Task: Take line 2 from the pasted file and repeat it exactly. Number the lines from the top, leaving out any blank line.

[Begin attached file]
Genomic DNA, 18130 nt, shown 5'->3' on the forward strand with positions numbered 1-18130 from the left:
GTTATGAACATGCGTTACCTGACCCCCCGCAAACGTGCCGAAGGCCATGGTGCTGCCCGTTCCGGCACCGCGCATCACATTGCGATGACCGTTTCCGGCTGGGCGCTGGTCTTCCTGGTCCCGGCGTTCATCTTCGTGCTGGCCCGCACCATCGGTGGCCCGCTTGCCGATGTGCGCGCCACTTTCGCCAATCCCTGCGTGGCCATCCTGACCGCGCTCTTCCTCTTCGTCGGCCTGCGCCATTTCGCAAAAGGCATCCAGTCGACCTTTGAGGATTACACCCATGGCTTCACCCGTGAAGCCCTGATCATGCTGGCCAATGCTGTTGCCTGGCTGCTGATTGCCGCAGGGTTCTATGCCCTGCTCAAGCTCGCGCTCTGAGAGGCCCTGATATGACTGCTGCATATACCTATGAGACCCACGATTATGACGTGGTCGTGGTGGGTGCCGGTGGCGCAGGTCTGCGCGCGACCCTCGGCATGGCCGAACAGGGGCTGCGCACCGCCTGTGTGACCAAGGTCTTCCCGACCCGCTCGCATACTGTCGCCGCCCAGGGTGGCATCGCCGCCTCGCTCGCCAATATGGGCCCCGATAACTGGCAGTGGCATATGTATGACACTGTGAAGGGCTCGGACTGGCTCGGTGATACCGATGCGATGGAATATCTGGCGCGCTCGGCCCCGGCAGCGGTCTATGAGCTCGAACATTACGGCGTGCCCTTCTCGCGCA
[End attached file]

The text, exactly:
GTTATGAACATGCGTTACCTGACCCCCCGCAAACGTGCCGAAGGCCATGGTGCTGCCCGTTCCGGCACCGCGCATCACATTGCGATGACCGTTTCCGGCTGGGCGCTGGTCTTCCTGGTCCCGGCGTTCATCTTCGTGCTGGCCCGCACCATCGGTGGCCCGCTTGCCGATGTGCGCGCCACTTTCGCCAATCCCTGCGTGGCCATCCTGACCGCGCTCTTCCTCTTCGTCGGCCTGCGCCATTTCGCAAAAGGCATCCAGTCGACCTTTGAGGATTACACCCATGGCTTCACCCGTGAAGCCCTGATCATGCTGGCCAATGCTGTTGCCTGGCTGCTGATTGCCGCAGGGTTCTATGCCCTGCTCAAGCTCGCGCTCTGAGAGGCCCTGATATGACTGCTGCATATACCTATGAGACCCACGATTATGACGTGGTCGTGGTGGGTGCCGGTGGCGCAGGTCTGCGCGCGACCCTCGGCATGGCCGAACAGGGGCTGCGCACCGCCTGTGTGACCAAGGTCTTCCCGACCCGCTCGCATACTGTCGCCGCCCAGGGTGGCATCGCCGCCTCGCTCGCCAATATGGGCCCCGATAACTGGCAGTGGCATATGTATGACACTGTGAAGGGCTCGGACTGGCTCGGTGATACCGATGCGATGGAATATCTGGCGCGCTCGGCCCCGGCAGCGGTCTATGAGCTCGAACATTACGGCGTGCCCTTCTCGCGCA